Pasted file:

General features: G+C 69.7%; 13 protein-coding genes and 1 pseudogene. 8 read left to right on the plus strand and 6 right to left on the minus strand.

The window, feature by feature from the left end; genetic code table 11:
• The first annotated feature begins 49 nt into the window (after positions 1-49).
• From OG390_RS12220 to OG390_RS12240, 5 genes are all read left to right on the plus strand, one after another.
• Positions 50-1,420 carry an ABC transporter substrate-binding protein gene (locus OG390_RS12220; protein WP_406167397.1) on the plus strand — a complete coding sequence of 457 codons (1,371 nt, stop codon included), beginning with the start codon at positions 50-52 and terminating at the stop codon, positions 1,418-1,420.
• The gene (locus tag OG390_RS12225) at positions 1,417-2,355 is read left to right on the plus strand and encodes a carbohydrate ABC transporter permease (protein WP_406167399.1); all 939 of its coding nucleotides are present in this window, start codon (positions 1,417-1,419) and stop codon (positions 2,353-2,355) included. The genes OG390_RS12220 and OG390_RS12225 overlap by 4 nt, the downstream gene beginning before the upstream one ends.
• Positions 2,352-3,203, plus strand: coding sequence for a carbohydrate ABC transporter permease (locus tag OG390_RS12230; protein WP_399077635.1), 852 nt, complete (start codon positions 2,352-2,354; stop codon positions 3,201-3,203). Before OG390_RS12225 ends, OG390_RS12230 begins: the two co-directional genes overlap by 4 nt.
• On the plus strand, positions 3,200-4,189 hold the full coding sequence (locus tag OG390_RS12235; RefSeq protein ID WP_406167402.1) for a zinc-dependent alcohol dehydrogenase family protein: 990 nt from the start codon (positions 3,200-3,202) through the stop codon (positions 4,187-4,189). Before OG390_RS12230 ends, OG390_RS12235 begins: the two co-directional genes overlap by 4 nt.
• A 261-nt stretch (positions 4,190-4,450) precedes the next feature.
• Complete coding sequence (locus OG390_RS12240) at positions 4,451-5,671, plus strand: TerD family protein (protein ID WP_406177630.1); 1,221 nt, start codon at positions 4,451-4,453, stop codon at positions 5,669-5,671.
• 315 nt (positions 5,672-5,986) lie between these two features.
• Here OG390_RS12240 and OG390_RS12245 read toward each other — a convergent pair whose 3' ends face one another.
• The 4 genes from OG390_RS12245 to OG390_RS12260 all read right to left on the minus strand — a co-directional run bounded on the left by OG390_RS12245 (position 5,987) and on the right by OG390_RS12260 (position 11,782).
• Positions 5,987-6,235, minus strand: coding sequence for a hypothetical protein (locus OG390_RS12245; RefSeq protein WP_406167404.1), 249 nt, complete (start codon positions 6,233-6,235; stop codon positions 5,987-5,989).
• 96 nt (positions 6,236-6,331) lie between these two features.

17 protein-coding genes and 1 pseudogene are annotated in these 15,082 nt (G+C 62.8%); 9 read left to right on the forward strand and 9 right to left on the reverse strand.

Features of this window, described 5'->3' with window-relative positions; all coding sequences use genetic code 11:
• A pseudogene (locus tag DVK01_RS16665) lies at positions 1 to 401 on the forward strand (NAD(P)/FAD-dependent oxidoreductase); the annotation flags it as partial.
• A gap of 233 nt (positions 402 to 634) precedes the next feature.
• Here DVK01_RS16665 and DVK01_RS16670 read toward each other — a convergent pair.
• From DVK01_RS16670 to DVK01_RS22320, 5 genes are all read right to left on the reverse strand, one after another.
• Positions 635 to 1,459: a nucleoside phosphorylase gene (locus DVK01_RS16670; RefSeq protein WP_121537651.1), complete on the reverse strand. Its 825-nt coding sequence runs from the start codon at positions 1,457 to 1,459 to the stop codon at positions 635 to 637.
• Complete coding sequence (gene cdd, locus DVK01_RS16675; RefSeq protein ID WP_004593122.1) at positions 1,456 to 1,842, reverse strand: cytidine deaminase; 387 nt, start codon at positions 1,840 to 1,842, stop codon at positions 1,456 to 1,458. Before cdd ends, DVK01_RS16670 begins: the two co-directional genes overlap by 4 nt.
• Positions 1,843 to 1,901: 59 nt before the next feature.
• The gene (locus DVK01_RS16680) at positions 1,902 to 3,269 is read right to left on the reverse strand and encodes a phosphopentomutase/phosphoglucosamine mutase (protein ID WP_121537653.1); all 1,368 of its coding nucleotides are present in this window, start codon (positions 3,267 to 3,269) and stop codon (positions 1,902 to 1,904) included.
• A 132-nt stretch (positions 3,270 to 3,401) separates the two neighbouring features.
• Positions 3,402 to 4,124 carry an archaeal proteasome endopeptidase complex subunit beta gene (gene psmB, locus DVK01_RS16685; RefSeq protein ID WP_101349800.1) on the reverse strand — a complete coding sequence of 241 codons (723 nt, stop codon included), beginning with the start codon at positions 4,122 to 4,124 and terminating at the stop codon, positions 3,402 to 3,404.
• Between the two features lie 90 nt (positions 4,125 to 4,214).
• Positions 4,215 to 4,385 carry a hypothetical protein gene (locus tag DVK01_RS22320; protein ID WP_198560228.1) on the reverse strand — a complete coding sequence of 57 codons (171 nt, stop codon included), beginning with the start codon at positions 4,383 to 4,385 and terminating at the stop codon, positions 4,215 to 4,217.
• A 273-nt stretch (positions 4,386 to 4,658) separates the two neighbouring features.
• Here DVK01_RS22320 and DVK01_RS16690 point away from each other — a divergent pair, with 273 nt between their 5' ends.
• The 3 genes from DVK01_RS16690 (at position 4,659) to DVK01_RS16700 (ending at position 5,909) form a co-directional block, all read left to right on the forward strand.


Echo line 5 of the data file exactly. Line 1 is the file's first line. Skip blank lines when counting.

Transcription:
• Positions 50-1,420 carry an ABC transporter substrate-binding protein gene (locus OG390_RS12220; protein WP_406167397.1) on the plus strand — a complete coding sequence of 457 codons (1,371 nt, stop codon included), beginning with the start codon at positions 50-52 and terminating at the stop codon, positions 1,418-1,420.